|Bedknobs and Broomsticks|
|Directed by:||Robert Stevenson|
|Produced by:||Bill Walsh|
|Written by:|| Mary Norton (novel)|
Bill Walsh (screenplay)
|Music by:|| Richard M. Sherman|
Robert B. Sherman
|Cinematography:||Frank V. Phillips|
|Distributed by:|| Walt Disney Pictures|
Buena Vista Distribution
|Running time:|| 117 minutes (theatrical cut)|
139 minutes (director's cut)
Bedknobs and Broomsticks is a 1971 musical film produced by Buena Vista Distribution and distributed by Walt Disney Pictures which combines live action and animation and was released in North America on December 19, 1971. It is based upon the books The Magic Bed Knob; or, How to Become a Witch in Ten Easy Lessons and Bonfires and Broomsticks by Mary Norton, and stars Angela Lansbury and David Tomlinson.
The film has similarities to Mary Poppins (1964 ): combining live action and animation and partly set in the streets of London. It shares some of the cast, namely Tomlinson, supporting actor Reginald Owen, a similar fimcrew, songwriters the Sherman Brothers, director Robert Stevenson, art director Peter Ellenshaw, and music director Irwin Kostal. It is one of the final films to be produced before Walt Disney passed away.
During the 1940 London Blitz, a family of three siblings, Charlie, Carrie and Paul Rawlins, are evacuated to the small village of Pepperinge Eye. There, they are placed in the care of Eglantine Price, who reluctantly accepts the trio into her home. The children learn that Miss Price is an apprentice witch, who wants to use her witchcraft to aid the war effort. In exchange for their silence, Miss Price casts a spell on a bedknob that Paul removed from a brass bed in their room. When re-attached to the bed, it will travel anywhere that Paul asks.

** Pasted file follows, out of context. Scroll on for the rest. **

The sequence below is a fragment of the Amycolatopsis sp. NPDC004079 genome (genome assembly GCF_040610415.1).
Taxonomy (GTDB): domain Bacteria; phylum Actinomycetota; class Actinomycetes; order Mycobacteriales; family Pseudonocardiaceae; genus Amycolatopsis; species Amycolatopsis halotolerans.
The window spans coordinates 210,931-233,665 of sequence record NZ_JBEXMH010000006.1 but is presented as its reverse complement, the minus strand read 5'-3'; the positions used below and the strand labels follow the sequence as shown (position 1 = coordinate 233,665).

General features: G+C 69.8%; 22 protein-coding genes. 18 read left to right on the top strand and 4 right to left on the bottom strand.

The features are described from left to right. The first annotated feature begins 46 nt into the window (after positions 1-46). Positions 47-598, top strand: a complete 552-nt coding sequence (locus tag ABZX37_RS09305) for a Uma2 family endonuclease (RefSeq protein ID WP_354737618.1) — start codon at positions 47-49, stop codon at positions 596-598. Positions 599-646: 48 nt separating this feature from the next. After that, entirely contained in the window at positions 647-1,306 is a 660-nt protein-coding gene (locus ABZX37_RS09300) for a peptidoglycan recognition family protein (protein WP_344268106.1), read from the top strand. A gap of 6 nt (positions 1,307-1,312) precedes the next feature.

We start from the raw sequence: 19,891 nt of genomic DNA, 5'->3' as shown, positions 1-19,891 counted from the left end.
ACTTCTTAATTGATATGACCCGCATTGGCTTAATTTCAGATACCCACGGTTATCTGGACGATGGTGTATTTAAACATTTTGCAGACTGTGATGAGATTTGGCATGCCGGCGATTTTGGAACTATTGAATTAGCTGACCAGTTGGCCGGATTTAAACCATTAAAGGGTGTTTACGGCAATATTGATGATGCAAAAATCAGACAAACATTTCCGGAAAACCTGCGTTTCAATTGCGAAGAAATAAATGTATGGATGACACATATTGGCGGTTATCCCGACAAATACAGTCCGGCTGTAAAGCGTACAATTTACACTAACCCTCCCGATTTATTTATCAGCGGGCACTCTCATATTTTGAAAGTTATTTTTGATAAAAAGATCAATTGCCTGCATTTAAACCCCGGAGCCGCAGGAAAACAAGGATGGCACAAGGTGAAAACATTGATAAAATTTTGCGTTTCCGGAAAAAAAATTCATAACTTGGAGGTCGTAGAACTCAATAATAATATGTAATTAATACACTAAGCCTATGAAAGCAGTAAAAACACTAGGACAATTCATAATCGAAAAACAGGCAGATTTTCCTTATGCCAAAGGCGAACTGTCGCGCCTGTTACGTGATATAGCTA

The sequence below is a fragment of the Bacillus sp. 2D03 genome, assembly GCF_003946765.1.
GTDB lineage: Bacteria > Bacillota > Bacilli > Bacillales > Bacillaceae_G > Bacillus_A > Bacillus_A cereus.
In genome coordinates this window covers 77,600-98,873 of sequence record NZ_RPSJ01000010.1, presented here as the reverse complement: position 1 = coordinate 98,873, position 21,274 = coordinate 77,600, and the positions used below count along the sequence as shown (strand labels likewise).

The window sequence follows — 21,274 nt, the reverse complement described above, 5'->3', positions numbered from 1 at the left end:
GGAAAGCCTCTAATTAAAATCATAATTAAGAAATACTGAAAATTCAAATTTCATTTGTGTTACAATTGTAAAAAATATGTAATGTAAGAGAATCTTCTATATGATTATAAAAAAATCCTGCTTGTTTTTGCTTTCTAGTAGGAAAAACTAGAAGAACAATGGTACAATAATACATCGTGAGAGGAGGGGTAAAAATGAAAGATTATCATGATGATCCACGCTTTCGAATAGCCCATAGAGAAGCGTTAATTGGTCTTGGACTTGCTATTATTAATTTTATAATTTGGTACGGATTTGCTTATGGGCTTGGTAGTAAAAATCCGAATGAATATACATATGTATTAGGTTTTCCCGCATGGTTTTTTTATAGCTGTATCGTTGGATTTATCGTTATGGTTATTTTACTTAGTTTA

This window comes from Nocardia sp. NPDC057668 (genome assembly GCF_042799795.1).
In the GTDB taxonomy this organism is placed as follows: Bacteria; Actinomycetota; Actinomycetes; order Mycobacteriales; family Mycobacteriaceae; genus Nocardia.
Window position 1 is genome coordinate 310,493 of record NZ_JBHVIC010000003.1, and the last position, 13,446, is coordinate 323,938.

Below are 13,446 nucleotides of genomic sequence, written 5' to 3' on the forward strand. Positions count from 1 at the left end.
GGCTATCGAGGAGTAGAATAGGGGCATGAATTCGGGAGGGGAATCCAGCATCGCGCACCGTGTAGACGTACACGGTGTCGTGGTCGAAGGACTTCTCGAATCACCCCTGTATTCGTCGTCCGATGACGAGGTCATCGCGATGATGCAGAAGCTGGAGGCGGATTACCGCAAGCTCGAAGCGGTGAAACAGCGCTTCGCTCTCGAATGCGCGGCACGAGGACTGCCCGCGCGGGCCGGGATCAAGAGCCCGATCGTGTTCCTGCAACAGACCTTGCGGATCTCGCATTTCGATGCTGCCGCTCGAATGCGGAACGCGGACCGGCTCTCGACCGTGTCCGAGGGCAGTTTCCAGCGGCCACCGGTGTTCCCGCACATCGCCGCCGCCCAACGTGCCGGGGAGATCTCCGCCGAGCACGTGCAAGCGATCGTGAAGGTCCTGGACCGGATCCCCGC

Their first excursion is back to London, to locate the headmaster of Miss Price's correspondence school. There they meet Emelius Browne, in reality a con artist who created the Correspondence College of Witchcraft using what he believed were nonsense passages in an old book about a wizard named Astoroth. Browne is surprised to learn that the spells actually work for Miss Price.
Miss Price asks to see the book, and Emelius takes the group to an abandoned mansion where he is currently residing. While the children explore the home, Browne shows Miss Price the book, which is actually torn in half, thus explaining why he closed the college before sending out the final spell, one that Miss Price believes will greatly help her cause. Browne and Miss Price travel to Portobello Road with the children to search its many stalls and carts of old books.